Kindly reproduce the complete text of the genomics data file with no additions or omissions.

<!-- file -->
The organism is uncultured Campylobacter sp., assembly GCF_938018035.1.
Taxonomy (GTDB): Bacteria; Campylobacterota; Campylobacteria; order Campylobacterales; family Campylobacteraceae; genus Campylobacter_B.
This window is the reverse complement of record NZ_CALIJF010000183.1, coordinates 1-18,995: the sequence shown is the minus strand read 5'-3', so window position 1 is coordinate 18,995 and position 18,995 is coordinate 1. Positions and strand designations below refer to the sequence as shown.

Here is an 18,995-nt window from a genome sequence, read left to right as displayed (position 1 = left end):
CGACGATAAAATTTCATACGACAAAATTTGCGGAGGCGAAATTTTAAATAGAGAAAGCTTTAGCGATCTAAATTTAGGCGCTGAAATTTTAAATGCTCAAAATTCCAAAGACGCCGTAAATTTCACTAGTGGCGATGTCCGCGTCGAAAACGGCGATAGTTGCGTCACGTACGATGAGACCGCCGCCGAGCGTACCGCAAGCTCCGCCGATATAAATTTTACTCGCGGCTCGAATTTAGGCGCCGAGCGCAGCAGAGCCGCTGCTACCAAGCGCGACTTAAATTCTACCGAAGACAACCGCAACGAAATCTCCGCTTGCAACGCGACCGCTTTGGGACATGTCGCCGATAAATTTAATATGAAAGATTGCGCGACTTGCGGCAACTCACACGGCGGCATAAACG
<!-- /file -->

The organism is uncultured Campylobacter sp., assembly GCF_938018035.1.
Taxonomy (GTDB): Bacteria; Campylobacterota; Campylobacteria; order Campylobacterales; family Campylobacteraceae; genus Campylobacter_B.
This window is the reverse complement of record NZ_CALIJF010000183.1, coordinates 1-18,995: the sequence shown is the minus strand read 5'-3', so window position 1 is coordinate 18,995 and position 18,995 is coordinate 1. Positions and strand designations below refer to the sequence as shown.

Here is an 18,995-nt window from a genome sequence, read left to right as displayed (position 1 = left end):
CGACGATAAAATTTCATACGACAAAATTTGCGGAGGCGAAATTTTAAATAGAGAAAGCTTTAGCGATCTAAATTTAGGCGCTGAAATTTTAAATGCTCAAAATTCCAAAGACGCCGTAAATTTCACTAGTGGCGATGTCCGCGTCGAAAACGGCGATAGTTGCGTCACGTACGATGAGACCGCCGCCGAGCGTACCGCAAGCTCCGCCGATATAAATTTTACTCGCGGCTCGAATTTAGGCGCCGAGCGCAGCAGAGCCGCTGCTACCAAGCGCGACTTAAATTCTACCGAAGACAACCGCAACGAAATCTCCGCTTGCAACGCGACCGCTTTGGGACATGTCGCCGATAAATTTAATATGAAAGATTGCGCGACTTGCGGCAACTCACACGGCGGCATAAACG